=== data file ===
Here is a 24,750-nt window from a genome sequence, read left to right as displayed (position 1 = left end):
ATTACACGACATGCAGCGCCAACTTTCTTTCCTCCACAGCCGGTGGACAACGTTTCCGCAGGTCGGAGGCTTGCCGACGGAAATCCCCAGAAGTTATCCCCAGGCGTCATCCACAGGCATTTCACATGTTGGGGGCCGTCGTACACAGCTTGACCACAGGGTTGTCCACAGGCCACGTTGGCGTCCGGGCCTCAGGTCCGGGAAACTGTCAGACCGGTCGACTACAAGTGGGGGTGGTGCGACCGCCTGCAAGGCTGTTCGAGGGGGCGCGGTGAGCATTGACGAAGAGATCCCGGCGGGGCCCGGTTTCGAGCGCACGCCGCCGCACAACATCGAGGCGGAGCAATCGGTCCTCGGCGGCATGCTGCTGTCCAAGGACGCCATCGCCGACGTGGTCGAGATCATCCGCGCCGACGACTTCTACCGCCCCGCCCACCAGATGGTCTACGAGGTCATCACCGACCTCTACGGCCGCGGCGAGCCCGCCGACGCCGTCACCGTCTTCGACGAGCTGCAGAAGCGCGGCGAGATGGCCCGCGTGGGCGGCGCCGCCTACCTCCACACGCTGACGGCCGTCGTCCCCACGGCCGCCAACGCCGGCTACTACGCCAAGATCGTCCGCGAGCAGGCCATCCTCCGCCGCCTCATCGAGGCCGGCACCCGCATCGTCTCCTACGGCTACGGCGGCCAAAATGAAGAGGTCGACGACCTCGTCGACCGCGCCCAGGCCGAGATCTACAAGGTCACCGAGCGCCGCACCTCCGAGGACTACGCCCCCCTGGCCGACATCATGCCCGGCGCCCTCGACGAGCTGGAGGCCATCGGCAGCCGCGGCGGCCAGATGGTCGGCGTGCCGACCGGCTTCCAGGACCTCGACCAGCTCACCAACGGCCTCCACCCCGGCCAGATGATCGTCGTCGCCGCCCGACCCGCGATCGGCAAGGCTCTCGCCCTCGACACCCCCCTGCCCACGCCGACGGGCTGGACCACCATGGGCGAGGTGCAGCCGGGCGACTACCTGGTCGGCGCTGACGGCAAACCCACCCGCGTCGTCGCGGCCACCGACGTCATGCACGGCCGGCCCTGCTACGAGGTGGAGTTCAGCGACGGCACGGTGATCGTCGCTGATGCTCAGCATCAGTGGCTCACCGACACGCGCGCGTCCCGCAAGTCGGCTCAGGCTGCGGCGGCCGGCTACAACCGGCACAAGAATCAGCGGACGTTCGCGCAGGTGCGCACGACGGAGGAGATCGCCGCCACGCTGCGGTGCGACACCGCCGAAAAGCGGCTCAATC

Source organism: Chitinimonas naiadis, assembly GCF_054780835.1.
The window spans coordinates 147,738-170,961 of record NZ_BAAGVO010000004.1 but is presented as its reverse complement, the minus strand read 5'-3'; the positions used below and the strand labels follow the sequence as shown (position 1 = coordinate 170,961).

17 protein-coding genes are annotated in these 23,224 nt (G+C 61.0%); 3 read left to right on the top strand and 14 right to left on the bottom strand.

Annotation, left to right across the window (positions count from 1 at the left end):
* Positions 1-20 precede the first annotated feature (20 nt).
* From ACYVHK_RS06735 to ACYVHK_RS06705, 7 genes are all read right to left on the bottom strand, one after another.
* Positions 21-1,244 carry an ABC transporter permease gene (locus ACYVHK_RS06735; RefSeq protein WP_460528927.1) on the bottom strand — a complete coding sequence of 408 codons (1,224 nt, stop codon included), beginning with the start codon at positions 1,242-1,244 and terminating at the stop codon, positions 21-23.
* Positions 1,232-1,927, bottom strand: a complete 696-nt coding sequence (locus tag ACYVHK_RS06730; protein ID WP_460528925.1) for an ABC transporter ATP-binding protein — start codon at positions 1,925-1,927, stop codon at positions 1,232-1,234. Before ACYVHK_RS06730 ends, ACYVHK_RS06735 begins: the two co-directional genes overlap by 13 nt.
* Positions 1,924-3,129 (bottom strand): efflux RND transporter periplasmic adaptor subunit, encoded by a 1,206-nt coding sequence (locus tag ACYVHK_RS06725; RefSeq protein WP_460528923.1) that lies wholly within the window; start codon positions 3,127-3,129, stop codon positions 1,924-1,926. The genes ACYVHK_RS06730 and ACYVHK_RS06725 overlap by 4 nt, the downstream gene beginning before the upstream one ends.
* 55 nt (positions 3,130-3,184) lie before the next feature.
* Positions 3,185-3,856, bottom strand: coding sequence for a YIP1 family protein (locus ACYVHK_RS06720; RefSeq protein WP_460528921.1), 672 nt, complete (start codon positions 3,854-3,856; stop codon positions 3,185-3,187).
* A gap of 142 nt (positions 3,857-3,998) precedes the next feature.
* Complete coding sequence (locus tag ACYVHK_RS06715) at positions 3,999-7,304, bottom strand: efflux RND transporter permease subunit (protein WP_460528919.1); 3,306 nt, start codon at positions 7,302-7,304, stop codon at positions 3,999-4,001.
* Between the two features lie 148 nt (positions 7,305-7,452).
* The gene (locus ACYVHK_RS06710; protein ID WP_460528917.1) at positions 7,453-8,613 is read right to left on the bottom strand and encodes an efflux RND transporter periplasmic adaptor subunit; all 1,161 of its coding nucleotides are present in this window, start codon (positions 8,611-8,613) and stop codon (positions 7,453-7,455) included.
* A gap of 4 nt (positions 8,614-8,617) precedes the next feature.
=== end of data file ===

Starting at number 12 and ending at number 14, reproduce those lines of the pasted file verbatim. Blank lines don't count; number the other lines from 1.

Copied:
* 55 nt (positions 3,130-3,184) lie before the next feature.
* Positions 3,185-3,856, bottom strand: coding sequence for a YIP1 family protein (locus ACYVHK_RS06720; RefSeq protein WP_460528921.1), 672 nt, complete (start codon positions 3,854-3,856; stop codon positions 3,185-3,187).
* A gap of 142 nt (positions 3,857-3,998) precedes the next feature.